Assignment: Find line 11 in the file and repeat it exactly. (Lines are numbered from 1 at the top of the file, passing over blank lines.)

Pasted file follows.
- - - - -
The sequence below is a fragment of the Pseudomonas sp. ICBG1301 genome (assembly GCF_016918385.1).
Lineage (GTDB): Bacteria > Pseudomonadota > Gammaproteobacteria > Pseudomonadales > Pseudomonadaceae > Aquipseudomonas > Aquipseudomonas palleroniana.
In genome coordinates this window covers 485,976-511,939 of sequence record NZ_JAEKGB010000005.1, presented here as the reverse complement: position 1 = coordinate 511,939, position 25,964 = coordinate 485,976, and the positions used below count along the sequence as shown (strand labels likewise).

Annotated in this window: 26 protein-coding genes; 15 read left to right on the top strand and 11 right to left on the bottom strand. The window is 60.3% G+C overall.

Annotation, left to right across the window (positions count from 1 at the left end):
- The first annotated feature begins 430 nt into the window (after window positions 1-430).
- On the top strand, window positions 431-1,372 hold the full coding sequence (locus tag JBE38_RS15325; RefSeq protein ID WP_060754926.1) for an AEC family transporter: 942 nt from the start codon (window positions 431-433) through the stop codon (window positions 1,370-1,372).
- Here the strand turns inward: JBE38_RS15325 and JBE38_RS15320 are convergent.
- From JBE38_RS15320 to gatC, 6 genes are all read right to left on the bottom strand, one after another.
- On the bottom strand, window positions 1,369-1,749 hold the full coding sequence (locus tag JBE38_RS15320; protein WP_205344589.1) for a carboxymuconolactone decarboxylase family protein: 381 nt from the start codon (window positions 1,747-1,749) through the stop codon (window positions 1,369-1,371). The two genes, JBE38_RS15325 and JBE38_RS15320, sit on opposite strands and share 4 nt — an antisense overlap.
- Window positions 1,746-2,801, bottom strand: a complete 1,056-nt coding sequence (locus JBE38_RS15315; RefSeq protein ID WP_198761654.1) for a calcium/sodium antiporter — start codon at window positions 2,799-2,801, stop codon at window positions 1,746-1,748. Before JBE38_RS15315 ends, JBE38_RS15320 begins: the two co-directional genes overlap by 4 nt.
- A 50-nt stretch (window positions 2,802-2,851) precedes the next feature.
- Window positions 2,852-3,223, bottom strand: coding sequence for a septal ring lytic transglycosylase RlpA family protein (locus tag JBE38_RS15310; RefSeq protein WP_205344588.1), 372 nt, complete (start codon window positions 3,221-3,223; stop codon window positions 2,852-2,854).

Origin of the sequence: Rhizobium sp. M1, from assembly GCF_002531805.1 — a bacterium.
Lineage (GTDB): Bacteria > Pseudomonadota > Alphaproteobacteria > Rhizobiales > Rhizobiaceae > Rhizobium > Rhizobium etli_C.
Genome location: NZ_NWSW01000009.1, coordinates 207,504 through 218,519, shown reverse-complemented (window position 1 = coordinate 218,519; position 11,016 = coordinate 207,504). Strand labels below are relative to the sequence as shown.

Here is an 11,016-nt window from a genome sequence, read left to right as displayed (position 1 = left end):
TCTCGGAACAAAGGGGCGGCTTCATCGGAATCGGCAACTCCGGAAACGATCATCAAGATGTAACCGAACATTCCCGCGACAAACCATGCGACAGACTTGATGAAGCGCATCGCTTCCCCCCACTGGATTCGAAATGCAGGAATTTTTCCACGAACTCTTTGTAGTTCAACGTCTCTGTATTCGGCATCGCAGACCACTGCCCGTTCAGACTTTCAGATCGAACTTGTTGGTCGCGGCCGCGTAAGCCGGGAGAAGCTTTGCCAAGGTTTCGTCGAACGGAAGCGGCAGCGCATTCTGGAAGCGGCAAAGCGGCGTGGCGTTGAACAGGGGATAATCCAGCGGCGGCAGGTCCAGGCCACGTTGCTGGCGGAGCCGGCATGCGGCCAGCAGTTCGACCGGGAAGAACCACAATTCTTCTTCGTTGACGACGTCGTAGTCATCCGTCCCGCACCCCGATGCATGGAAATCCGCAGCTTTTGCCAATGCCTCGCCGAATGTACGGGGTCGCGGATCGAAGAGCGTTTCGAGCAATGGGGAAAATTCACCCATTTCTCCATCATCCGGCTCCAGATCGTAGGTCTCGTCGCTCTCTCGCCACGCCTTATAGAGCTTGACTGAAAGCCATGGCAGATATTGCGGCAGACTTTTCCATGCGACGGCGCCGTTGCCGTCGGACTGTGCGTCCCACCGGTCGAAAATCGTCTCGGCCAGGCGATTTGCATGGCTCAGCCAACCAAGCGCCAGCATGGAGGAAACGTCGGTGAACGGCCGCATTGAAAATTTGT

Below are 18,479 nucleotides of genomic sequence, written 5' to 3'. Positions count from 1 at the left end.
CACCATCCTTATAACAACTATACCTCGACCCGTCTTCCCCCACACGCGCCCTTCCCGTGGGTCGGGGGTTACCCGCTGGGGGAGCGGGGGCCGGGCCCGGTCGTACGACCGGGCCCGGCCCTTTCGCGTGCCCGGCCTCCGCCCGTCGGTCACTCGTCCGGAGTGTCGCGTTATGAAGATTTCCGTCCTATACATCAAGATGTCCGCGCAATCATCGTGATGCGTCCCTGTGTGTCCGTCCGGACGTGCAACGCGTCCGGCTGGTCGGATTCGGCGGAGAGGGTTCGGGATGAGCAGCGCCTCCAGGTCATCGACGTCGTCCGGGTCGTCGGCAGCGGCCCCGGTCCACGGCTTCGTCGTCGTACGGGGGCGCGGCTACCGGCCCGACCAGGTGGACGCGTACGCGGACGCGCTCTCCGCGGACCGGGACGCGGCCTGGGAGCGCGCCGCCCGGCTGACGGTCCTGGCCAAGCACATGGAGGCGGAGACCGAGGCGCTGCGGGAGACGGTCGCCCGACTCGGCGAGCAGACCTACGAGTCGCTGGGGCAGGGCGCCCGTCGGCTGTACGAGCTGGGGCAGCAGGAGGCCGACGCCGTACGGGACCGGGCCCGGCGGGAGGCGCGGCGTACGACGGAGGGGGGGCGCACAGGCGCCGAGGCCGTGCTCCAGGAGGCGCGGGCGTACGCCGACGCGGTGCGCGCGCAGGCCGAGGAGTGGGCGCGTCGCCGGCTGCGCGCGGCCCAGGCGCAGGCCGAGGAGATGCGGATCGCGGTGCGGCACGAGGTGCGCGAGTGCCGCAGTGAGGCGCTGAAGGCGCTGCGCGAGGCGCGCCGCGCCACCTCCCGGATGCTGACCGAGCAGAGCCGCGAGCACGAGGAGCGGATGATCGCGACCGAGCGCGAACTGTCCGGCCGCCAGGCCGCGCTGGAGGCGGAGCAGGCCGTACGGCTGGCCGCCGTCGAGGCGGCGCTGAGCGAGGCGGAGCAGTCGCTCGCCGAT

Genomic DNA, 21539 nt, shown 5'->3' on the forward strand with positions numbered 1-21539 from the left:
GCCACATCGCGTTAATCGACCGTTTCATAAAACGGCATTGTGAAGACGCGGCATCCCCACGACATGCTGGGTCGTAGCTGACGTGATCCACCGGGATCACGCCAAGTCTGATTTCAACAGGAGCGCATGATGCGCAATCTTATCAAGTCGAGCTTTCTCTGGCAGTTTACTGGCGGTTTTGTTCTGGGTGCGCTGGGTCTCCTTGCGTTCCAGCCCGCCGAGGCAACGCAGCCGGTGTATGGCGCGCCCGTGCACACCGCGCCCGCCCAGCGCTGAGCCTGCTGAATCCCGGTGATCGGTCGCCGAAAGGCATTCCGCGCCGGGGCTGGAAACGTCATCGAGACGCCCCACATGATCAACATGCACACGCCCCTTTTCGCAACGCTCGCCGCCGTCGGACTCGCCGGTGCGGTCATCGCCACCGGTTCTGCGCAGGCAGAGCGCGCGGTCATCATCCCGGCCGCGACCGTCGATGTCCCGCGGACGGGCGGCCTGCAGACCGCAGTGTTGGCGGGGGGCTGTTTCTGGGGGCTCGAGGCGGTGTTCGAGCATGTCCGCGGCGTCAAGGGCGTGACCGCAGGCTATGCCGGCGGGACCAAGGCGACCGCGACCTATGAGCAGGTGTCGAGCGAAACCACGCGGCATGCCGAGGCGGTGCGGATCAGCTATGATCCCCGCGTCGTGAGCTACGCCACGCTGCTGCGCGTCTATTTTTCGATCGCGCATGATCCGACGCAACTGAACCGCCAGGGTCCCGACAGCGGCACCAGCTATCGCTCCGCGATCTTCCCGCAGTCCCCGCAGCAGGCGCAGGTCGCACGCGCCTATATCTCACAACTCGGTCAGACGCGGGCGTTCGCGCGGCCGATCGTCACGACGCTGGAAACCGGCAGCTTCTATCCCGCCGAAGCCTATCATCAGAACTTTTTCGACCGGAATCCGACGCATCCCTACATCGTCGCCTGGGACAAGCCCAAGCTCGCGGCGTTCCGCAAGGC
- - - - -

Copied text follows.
- Window positions 1,746-2,801, bottom strand: a complete 1,056-nt coding sequence (locus JBE38_RS15315; RefSeq protein ID WP_198761654.1) for a calcium/sodium antiporter — start codon at window positions 2,799-2,801, stop codon at window positions 1,746-1,748. Before JBE38_RS15315 ends, JBE38_RS15320 begins: the two co-directional genes overlap by 4 nt.